The Obama administration is changing its rules for the remaining 11 co-ops started under Obamacare to now allow them to more easily attract outside investors, paving the way for states and large hospital systems to potentially inject cash into the struggling nonprofit insurers.
The Centers for Medicare and Medicaid Services issued an interim final rule last week allowing the remaining consumer operated and oriented plans, or co-ops, to solicit financing from private investors and allow state government agencies and investors to place lower-level officials on the co-ops’ boards of directors.
Allowing states to exercise some control of the co-ops’ governance provides them with an incentive to give the nonprofit insurers a much-needed infusion of cash, Ed Haislmaier, a senior fellow in health policy at The Heritage Foundation, told The Daily Signal.
“It makes it easier for a state to put somebody on the co-op board [of directors] in exchange for giving them a bailout because they could under this rule put a state employee or state official [on it], probably someone with expertise,” he said. “That might make a bailout more palatable.”
The 23 co-ops created under the Affordable Care Act started with $2.4 billion in startup and solvency loans from the federal government. However, 12 of the nonprofit insurers closed their doors after losing millions of dollars and learning they were getting far less than expected through Obamacare’s risk corridor program.
The remaining 11 co-ops, meanwhile, lost a combined $400 million last year, according to Politico.
In the past, co-ops weren’t expressly barred from seeking financing from the private sector, but federal loan agreements made it difficult for those nonprofit insurers to secure financing.
Additionally, Haislmaier said neither banks nor venture capitalists were likely to provide additional loans or capital to the nonprofit insurers given their structure and high default rate—the Office of Management and Budget predicted in its 2015 budget that 43 percent of co-ops would default on the loans they received.
“A bank is more willing to lend money to go out and go fracking rather than lend to a co-op,” Haislmaier said, “and venture capital money isn’t going to go in there because there’s no way to monetize if it’s successful. A venture capitalist will invest in a firm if it’s high risk and then high reward.”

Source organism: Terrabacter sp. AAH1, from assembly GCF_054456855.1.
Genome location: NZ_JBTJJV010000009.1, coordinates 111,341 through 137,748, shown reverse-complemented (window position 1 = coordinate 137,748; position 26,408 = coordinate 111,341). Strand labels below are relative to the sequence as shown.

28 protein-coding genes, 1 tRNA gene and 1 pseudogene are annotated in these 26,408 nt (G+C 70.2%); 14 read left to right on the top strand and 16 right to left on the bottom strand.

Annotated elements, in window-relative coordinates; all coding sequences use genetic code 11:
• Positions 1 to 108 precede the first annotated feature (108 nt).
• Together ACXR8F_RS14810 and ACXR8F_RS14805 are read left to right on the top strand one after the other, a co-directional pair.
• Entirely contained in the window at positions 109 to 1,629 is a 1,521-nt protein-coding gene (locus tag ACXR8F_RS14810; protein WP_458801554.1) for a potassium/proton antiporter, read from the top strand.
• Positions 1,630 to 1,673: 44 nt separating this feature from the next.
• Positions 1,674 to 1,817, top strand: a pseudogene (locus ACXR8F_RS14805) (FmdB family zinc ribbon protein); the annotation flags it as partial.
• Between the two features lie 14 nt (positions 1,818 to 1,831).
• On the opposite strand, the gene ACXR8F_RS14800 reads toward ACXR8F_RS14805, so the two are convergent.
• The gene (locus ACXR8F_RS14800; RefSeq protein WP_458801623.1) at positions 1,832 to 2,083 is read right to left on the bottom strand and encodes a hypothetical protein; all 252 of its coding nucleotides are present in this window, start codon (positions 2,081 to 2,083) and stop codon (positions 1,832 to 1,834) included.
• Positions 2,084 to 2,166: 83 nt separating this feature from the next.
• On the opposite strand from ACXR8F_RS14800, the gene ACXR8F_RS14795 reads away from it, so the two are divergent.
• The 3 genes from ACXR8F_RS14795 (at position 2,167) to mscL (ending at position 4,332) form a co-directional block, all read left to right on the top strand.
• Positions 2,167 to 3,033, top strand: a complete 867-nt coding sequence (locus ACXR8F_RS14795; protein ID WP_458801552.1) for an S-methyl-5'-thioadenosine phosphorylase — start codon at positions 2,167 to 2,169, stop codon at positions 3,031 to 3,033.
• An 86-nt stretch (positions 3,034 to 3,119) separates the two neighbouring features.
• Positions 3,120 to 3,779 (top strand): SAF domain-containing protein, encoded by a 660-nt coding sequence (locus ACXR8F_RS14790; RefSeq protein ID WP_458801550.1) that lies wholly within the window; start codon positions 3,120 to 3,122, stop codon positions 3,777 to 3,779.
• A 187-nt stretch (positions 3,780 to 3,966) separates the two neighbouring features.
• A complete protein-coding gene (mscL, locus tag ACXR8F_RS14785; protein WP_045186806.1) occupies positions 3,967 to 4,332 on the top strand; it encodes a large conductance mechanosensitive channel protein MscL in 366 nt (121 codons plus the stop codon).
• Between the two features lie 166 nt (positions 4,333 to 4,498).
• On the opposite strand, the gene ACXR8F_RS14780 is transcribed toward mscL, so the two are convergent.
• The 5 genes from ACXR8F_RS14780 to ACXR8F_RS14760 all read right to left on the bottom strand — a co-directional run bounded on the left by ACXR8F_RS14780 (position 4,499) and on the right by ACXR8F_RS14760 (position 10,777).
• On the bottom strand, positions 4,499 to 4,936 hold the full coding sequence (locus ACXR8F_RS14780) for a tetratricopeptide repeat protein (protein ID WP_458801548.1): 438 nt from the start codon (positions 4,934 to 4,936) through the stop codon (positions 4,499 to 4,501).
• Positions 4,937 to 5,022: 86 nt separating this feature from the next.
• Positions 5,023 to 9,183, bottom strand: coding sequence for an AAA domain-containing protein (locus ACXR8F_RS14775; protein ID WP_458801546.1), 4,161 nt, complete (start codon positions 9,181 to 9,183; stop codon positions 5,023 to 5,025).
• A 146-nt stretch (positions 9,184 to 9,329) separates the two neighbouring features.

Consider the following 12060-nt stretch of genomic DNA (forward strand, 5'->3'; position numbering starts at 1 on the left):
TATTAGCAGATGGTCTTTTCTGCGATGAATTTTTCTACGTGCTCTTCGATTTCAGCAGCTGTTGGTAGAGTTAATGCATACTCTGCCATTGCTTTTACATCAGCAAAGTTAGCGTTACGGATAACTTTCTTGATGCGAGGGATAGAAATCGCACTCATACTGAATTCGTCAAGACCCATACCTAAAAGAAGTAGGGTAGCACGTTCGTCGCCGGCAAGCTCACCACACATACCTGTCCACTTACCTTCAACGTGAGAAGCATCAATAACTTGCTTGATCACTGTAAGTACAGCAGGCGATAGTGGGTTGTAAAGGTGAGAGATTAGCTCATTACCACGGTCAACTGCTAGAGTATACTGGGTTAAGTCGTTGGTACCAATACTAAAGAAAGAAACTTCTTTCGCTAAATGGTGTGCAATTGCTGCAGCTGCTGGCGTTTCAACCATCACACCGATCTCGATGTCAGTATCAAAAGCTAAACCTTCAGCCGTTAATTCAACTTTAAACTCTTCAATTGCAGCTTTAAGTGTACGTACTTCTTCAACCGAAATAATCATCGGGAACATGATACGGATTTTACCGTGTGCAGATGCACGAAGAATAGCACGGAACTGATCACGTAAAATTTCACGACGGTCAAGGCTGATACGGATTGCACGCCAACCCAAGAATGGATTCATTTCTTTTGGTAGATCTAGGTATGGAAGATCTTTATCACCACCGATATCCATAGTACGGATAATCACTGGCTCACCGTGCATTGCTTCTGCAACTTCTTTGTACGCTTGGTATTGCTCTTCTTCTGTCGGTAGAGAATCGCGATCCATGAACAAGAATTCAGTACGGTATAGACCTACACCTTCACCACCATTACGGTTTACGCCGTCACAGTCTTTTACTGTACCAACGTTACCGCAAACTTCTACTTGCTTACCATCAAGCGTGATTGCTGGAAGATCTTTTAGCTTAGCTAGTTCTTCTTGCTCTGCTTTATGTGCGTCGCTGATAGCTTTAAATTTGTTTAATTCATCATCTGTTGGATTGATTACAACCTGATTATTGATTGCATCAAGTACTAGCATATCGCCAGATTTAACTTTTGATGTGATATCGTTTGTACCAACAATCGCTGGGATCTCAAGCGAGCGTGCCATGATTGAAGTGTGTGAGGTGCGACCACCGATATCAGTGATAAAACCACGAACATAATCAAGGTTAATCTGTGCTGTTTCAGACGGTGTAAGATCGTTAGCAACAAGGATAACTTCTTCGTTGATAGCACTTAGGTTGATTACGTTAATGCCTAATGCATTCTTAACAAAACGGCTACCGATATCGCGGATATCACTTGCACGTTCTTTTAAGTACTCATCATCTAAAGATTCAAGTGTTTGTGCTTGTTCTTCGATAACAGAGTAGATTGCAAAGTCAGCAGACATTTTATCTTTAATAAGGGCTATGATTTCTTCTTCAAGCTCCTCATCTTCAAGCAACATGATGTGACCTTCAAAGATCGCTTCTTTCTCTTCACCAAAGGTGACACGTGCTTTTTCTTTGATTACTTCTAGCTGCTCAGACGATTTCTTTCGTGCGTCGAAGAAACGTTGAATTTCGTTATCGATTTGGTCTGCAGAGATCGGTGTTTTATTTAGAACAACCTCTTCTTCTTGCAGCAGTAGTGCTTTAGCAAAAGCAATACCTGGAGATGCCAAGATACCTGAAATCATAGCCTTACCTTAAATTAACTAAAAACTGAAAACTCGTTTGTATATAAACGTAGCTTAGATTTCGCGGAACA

Loosening the rules regarding the co-ops’ boards of directors and private financing makes it possible for states to offer up more taxpayer dollars to the co-ops while also maintaining some level of oversight.
“I think it’s going to be difficult for a state legislature to justify giving them the money without some condition on it,” Haislmaier said. “This may make it easier for them to do it.”
Other potential investors, he said, are hospital systems with “deep pockets.”
“Most likely is a state bailout,” Haislmaier said. “The second most likely is a hospital system. They might be able to infuse cash in exchange for a preferential relationship.”
The Affordable Care Act originally prohibited a “representative” from the federal, state, or local government from serving on the co-ops’ boards of directors. However, the Centers for Medicare and Medicaid Services changed the definition of the term “representative” under the rule issued last week, now prohibiting only “senior or high-level” representatives of the federal, state, or local government from serving on the boards.
In addition to changing the definition of the term “representative,” the Centers for Medicare and Medicaid Services also changed the makeup of the boards of directors.
Previously, members of the board were to be elected by a majority of the co-op’s members. Now, under the new rule issued by the Centers for Medicare and Medicaid Services, only a majority of board members, as opposed to the full board, are to be elected by co-op members.
The government will now also allow those who aren’t members of the co-op to serve on the boards, opening the door for investors and entities extending loans to sit on the panel.